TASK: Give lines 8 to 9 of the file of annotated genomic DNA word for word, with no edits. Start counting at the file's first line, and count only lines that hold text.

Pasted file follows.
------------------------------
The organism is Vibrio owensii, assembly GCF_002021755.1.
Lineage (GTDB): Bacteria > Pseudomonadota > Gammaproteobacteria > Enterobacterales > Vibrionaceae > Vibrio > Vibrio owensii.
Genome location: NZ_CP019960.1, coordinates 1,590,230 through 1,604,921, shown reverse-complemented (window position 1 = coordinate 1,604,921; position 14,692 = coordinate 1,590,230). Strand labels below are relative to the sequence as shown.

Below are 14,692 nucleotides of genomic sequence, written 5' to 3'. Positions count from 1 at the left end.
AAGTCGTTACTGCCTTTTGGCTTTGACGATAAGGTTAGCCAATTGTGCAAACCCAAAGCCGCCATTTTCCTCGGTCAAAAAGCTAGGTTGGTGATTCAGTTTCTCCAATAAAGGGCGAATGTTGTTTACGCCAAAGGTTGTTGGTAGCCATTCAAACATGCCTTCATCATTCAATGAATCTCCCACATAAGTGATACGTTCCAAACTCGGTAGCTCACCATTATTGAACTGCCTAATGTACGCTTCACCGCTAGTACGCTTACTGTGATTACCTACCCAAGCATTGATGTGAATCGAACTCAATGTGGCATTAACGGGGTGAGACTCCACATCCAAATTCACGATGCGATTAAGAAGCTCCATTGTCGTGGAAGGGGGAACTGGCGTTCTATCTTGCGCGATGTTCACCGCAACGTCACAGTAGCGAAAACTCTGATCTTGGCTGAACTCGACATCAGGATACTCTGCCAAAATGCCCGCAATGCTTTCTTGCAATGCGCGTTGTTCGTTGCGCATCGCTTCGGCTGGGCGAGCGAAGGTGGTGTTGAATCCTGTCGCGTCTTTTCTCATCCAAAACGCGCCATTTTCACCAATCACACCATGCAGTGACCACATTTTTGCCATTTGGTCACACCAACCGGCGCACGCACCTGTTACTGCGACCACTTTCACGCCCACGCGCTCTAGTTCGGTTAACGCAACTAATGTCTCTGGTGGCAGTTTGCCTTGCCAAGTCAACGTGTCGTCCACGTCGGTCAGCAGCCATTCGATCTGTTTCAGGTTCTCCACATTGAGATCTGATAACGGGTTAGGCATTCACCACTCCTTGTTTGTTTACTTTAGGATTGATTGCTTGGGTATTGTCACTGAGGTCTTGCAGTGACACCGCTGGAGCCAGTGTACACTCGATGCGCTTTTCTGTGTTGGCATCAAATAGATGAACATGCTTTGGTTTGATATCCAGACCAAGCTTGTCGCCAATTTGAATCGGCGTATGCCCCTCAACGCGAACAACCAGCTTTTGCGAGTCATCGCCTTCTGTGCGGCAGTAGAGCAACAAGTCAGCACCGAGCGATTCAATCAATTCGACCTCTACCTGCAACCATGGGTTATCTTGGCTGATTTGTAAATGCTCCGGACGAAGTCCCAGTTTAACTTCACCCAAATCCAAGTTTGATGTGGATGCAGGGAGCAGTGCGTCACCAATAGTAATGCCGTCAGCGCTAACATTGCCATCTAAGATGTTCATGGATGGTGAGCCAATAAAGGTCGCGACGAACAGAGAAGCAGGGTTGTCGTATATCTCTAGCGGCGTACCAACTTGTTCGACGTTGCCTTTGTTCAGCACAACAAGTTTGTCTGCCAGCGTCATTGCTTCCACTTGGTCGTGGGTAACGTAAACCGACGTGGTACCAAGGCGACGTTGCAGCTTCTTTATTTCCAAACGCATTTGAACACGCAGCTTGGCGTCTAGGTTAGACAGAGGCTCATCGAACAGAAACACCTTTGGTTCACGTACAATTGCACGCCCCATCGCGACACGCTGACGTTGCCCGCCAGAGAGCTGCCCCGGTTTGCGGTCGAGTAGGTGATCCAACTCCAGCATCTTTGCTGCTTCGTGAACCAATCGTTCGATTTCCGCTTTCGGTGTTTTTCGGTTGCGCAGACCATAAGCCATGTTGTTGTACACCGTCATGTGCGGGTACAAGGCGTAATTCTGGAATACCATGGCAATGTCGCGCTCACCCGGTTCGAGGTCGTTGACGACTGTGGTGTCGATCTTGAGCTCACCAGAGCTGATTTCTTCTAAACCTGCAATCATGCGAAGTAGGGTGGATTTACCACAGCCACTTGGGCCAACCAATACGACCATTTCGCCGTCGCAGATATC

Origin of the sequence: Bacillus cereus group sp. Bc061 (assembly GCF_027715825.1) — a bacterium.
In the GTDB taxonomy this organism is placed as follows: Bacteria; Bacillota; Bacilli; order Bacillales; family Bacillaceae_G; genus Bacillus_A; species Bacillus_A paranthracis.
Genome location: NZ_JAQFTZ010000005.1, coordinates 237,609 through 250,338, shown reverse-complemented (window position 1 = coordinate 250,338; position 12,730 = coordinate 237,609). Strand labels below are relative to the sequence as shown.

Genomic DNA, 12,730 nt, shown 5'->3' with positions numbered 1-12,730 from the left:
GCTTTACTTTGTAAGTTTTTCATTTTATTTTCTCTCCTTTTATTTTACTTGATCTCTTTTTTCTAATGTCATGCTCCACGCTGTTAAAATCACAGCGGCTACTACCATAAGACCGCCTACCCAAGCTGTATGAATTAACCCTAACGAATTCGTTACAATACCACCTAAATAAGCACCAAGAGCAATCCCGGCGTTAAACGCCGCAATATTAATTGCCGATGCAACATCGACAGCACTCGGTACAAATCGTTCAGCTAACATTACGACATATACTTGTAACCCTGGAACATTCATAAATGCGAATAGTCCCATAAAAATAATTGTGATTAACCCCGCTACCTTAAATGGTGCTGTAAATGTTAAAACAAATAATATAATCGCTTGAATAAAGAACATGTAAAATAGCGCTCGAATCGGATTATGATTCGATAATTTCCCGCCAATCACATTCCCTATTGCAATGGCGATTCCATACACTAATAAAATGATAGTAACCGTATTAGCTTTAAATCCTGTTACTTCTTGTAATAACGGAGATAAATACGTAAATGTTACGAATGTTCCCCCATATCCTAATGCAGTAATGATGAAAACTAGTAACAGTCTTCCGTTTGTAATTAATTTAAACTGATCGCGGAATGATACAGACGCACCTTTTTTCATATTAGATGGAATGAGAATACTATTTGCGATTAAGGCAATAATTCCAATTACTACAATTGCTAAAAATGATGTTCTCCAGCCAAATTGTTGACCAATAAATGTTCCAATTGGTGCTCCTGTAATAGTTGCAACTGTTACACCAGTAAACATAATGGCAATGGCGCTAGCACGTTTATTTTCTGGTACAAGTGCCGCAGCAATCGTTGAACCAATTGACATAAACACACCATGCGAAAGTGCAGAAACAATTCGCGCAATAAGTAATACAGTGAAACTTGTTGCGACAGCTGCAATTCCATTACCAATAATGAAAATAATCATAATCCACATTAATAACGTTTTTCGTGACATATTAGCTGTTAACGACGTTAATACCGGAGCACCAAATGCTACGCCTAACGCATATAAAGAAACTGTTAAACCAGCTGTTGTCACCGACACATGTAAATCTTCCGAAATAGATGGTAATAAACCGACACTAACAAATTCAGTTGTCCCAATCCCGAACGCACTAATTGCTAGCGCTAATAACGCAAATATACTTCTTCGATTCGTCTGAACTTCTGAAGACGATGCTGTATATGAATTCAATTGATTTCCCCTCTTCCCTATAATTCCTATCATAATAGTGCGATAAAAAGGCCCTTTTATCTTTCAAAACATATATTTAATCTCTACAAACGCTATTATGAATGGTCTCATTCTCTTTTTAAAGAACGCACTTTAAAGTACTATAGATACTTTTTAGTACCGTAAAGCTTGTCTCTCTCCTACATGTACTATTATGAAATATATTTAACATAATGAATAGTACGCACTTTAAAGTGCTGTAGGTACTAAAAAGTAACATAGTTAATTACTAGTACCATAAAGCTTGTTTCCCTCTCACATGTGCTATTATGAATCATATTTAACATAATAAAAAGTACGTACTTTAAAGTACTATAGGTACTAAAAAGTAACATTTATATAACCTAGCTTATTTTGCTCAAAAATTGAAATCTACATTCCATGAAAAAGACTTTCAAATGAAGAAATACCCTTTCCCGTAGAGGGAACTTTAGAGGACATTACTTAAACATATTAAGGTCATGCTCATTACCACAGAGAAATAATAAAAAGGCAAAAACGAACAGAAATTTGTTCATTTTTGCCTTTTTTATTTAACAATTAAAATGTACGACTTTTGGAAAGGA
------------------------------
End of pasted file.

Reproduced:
Genome location: NZ_JAQFTZ010000005.1, coordinates 237,609 through 250,338, shown reverse-complemented (window position 1 = coordinate 250,338; position 12,730 = coordinate 237,609). Strand labels below are relative to the sequence as shown.

Genomic DNA, 12,730 nt, shown 5'->3' with positions numbered 1-12,730 from the left: